Gimmy drags a sickly Sora to the Department of Back Story, I mean, the temple, where we’re told that the gray rain is a reflection of her bad health since she and the tree are one. The tree makes the rain, the goddess makes the tree what it is, sick goddess = icky tree = icky rain. Okay, got it. Just as the priest finishes catching us up, Sora wakes up and starts yelling about going back up her tree. And this is where it gets weird. They head up the tree and discover a giant bug nibbling delicately at the leaves, which is bad, but that they can get rid of it, which is good. Somehow, though, they decide that Gimmy the Freakshow is going to fight the thing off with the twins while Sora the Goddess takes a nap. Right. The twins manage to hold the bug off until Sora realizes that this plan is stupid and comes back out twinkling about how she’s going to punish the bug. Between that and the whip, my Squick Radar is pinging ever so gently. So the bug is gone and, for his part in helping her, Gimmy gets acknowledged as a human being and hangs out in a cloud for a while. Eventually, they look around and realize that the twins are missing.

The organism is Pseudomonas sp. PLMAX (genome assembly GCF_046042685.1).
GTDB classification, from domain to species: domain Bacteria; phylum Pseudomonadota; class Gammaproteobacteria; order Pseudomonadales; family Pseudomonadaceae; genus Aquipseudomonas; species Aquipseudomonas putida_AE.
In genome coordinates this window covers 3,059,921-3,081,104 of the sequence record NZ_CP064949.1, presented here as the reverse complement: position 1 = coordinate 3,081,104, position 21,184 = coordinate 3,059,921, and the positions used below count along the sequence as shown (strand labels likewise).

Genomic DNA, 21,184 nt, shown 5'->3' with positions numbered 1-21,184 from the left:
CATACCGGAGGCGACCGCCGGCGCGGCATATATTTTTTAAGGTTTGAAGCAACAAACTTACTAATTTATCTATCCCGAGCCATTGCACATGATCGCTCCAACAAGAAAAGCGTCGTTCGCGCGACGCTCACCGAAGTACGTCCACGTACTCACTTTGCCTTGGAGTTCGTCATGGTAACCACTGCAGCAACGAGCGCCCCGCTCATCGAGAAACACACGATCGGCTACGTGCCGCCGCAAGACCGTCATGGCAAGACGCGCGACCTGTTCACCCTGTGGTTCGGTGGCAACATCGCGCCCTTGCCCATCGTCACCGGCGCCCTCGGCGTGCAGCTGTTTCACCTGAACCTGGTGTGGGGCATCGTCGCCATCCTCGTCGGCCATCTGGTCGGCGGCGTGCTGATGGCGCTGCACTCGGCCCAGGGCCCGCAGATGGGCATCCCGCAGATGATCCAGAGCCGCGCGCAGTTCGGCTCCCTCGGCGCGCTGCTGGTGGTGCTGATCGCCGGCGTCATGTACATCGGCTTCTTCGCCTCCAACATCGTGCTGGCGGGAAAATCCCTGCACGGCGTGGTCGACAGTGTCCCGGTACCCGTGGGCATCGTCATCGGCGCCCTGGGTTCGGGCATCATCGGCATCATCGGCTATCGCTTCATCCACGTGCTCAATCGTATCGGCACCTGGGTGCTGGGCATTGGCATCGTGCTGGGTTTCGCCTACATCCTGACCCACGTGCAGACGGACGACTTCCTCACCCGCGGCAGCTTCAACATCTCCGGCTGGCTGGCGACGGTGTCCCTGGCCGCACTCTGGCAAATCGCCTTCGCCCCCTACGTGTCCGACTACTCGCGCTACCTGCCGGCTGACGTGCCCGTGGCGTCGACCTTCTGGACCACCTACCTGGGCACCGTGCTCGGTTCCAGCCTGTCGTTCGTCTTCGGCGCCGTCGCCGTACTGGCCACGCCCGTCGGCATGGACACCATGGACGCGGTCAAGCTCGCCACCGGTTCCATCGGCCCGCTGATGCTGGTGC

And here, dear readers, is where my eyebrows shot so far up into my head I thought I would lose them forever. Seriously, they stayed there for, like, eighty-five pages. I mean, I’m kind of a private person when it comes to sex. I know that there are people out there having sex and that they have sexy bits to do this with and that some of these people are people that I know. I know that people I know probably know that I, too, have the same sexy bits and, therefore…awkward, right? But, yeah, I don’t want to talk about it, I don’t really want to think about it, I don’t want you to think about me thinking about it and I certainly don’t want to stumble upon the sexy sex stuff in a comic book designed for teenage readers.